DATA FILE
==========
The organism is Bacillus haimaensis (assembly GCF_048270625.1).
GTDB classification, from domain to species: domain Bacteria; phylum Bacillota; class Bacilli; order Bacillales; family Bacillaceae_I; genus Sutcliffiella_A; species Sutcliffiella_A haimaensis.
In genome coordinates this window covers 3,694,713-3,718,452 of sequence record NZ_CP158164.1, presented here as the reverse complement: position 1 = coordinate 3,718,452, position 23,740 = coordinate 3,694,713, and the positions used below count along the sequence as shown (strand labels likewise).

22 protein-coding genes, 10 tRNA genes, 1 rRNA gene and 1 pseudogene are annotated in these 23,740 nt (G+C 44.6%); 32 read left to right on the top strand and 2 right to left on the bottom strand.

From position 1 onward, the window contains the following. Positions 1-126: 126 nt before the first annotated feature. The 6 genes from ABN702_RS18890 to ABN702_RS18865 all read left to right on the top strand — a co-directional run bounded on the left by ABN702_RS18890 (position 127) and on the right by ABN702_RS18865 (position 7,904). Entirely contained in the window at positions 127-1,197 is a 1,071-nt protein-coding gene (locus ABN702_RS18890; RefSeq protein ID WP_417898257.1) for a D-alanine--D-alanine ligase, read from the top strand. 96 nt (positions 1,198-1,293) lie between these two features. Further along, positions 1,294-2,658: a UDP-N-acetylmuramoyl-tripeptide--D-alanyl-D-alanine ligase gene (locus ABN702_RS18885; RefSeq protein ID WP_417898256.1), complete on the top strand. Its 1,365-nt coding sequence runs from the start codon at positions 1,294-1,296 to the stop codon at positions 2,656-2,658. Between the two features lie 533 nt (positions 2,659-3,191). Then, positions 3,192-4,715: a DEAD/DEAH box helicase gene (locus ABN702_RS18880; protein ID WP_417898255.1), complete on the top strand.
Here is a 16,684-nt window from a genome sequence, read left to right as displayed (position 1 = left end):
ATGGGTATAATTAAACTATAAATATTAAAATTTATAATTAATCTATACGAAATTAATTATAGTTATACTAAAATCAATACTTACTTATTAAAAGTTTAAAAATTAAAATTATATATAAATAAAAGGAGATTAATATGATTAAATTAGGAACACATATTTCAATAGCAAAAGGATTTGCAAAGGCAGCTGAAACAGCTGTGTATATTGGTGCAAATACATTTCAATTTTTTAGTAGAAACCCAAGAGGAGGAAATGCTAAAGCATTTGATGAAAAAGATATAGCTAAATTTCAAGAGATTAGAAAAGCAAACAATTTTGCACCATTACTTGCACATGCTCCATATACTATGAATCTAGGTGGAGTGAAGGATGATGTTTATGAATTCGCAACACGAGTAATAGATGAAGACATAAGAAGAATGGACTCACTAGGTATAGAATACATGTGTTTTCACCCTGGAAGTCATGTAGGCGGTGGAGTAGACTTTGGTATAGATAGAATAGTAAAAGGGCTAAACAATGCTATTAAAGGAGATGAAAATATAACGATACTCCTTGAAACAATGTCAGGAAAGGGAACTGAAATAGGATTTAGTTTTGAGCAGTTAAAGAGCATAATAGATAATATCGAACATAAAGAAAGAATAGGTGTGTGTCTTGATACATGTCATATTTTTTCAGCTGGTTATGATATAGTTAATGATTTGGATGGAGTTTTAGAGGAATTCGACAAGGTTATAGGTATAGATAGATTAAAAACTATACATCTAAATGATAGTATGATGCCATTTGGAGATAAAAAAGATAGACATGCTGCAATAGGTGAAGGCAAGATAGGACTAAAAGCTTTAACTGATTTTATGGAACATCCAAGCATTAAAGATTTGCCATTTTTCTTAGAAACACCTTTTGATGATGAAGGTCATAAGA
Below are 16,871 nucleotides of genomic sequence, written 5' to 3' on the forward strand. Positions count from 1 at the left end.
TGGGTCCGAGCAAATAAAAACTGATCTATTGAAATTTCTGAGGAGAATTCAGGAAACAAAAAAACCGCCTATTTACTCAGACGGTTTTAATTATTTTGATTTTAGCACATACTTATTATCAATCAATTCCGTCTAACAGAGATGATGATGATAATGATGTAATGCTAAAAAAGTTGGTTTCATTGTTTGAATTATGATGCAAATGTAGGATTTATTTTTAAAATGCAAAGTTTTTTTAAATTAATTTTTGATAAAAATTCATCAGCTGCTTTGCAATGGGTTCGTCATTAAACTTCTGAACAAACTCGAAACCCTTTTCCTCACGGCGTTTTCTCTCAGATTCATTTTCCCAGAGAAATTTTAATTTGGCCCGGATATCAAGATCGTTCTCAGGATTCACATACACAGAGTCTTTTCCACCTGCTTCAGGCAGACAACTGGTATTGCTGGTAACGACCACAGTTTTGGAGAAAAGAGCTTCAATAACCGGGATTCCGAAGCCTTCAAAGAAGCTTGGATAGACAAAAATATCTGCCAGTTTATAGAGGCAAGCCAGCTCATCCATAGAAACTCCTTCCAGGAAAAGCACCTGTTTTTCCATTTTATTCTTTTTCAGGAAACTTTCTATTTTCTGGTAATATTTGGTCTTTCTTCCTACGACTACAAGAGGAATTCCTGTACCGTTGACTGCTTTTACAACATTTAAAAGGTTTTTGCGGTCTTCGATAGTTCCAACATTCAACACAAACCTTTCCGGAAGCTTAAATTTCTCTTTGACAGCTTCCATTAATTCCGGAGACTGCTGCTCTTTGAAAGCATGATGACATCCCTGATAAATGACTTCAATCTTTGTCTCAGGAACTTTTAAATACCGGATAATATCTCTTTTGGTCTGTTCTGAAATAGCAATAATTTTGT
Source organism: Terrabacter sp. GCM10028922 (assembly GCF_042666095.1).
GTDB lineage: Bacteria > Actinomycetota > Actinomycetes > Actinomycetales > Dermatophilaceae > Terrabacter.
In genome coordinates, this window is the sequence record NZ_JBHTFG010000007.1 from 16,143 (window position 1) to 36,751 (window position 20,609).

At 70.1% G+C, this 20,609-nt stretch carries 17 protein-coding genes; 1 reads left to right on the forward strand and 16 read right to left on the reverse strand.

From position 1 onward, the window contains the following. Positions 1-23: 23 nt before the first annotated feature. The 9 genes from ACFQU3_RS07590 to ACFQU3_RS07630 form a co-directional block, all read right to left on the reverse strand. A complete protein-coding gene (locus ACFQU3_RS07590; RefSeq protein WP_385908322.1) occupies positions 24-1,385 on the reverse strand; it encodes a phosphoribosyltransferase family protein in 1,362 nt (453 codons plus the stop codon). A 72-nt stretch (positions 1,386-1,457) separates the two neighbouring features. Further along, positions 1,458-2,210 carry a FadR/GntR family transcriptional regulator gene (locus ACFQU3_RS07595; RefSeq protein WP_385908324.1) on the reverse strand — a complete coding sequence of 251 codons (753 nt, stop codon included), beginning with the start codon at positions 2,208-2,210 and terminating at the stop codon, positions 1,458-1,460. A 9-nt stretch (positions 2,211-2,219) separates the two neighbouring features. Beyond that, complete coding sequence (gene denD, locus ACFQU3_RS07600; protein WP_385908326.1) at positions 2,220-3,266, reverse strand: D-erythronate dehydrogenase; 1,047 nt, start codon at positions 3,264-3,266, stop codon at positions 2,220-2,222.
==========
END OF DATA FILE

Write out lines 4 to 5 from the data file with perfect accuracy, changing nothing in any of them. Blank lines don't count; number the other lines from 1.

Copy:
22 protein-coding genes, 10 tRNA genes, 1 rRNA gene and 1 pseudogene are annotated in these 23,740 nt (G+C 44.6%); 32 read left to right on the top strand and 2 right to left on the bottom strand.

From position 1 onward, the window contains the following. Positions 1-126: 126 nt before the first annotated feature. The 6 genes from ABN702_RS18890 to ABN702_RS18865 all read left to right on the top strand — a co-directional run bounded on the left by ABN702_RS18890 (position 127) and on the right by ABN702_RS18865 (position 7,904). Entirely contained in the window at positions 127-1,197 is a 1,071-nt protein-coding gene (locus ABN702_RS18890; RefSeq protein ID WP_417898257.1) for a D-alanine--D-alanine ligase, read from the top strand. 96 nt (positions 1,198-1,293) lie between these two features. Further along, positions 1,294-2,658: a UDP-N-acetylmuramoyl-tripeptide--D-alanyl-D-alanine ligase gene (locus ABN702_RS18885; RefSeq protein ID WP_417898256.1), complete on the top strand. Its 1,365-nt coding sequence runs from the start codon at positions 1,294-1,296 to the stop codon at positions 2,656-2,658. Between the two features lie 533 nt (positions 2,659-3,191). Then, positions 3,192-4,715: a DEAD/DEAH box helicase gene (locus ABN702_RS18880; protein ID WP_417898255.1), complete on the top strand.